At least half of Americans have had a traumatic event in their lives. Not all people who experiences a traumatic event will experience PTSD. Of people who have had trauma, about 1 in 10 men and 2 in 10 women will develop PTSD (pamphlet p. 4) Some individuals are more likely to experience it than others. People who are more likely to experience PTSD are those who have had long-lasting trauma or have had a strong reaction to the event. There is no way to know with certainty who will develop PTSD.
The individual with PTSD will have a delayed anxiety response 3 or more months after the emotionally or physically traumatic experience. The traumatic event may be an actual or perceived threat of severe violence, threatened death, injury to self or others and will produce feeling of fear, helplessness or horror. (p. 1257). Feelings of survivor’s guilt are common. Examples of events that can trigger PTSD include surviving a terrorist attack or school shooting, being a victim of rape or abuse, being kidnapped, surviving a natural disaster, child sexual or physical abuse, or being in combat or other military experiences. At first, the affected person may distance themselves from family and friends using a technique called psychic numbing. As time passes, the person cannot stifle the traumatic memories and they may resurface in recurrent nightmares or flashbacks, in which the person re-experiences the precipitating event. In their mind, the person is literally reliving the event and it is real to that individual. Self-medication and unhealthy coping techniques are commonly used by individuals with PTSD to deal with feelings of guilt, grief, or anger. The individual may abuse alcohol, marijuana, heroin, methamphetamines, or other mood altering drugs. These unproductive coping strategies will prove to be ineffective and the individual may become hostile and angry. Seeking help from a mental healthcare provider will help to diagnose the individual with PTSD and the individual will be treated and taught healthy and productive coping techniques (p. 1257)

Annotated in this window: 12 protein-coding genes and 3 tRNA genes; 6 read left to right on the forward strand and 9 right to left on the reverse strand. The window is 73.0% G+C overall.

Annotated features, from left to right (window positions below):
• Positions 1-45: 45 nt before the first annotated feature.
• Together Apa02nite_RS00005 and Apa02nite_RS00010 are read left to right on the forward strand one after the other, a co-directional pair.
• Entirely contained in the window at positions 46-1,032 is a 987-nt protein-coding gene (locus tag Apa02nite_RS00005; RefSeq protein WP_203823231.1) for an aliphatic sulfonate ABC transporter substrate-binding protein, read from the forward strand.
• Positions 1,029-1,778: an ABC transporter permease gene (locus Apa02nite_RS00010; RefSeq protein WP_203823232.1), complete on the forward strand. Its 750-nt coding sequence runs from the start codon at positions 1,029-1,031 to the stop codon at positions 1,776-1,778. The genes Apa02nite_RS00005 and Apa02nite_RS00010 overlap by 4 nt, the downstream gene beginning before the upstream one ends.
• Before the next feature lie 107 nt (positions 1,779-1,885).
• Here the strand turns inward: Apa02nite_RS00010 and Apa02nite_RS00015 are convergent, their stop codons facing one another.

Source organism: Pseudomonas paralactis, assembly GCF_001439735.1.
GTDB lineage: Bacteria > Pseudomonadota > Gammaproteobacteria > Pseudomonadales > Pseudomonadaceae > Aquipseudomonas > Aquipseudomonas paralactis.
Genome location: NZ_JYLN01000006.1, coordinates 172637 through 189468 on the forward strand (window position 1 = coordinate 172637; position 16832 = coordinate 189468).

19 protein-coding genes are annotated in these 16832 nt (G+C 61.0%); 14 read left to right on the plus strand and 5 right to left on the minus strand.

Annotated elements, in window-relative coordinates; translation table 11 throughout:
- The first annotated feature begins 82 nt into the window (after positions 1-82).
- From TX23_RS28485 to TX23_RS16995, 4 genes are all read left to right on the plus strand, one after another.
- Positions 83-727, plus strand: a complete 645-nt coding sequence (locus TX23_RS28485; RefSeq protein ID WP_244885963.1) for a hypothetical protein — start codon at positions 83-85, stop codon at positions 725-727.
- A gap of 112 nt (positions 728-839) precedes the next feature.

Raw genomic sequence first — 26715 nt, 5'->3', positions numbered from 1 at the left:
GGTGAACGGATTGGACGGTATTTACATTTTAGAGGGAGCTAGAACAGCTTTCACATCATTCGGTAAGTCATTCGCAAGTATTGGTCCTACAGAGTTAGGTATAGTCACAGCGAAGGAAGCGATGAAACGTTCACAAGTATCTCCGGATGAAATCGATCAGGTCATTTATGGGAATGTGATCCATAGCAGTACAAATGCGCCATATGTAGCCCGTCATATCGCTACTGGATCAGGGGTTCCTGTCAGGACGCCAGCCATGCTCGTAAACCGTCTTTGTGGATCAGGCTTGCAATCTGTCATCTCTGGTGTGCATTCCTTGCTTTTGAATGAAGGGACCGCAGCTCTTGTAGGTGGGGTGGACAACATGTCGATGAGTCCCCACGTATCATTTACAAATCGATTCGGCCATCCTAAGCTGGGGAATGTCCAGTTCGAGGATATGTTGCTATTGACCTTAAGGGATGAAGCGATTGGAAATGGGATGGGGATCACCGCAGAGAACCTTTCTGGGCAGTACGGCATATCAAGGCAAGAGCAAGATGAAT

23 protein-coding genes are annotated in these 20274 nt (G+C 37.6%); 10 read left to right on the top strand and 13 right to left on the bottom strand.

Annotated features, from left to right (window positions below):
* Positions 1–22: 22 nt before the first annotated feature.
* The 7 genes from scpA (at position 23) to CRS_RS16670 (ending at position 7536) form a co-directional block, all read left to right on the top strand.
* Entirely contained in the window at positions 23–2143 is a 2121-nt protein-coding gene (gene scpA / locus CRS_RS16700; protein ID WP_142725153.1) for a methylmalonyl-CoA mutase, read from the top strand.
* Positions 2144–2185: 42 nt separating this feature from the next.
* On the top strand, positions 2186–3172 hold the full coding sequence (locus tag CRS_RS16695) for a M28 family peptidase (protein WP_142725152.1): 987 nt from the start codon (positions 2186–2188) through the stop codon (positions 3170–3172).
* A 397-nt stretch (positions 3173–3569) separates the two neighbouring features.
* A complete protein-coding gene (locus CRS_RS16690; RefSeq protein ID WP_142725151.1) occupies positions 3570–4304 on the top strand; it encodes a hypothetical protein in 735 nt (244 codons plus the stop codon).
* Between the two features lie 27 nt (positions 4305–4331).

Anatomy and Physiology
Brain imaging studies of posttraumatic stress disorder have identified a few key brain regions whose function appears to be altered in PTSD, most notably the amygdala, the ventromedial prefrontal cortex, and the hippocampus (https://www.psychologytoday.com/us/blog/mouse-man/200901/the-anatomy-posttraumatic-stress-disorder).
The amygdala is the part of the brain that evaluates stress and sends messages to the body to react. During a traumatic event, the amygdala will send out a danger signal, initiates the fight or flight response, stores memories associated with the event (smell, sight, sound). The amygdala will then produce calming thoughts when the individual is out of danger. When an individual develops PTSD, the amygdala has stored the sights, sounds, and smells associated with that event. If one or more of these stimuli are encountered, after the event, the amygdala will trigger a danger signal and prepare the body.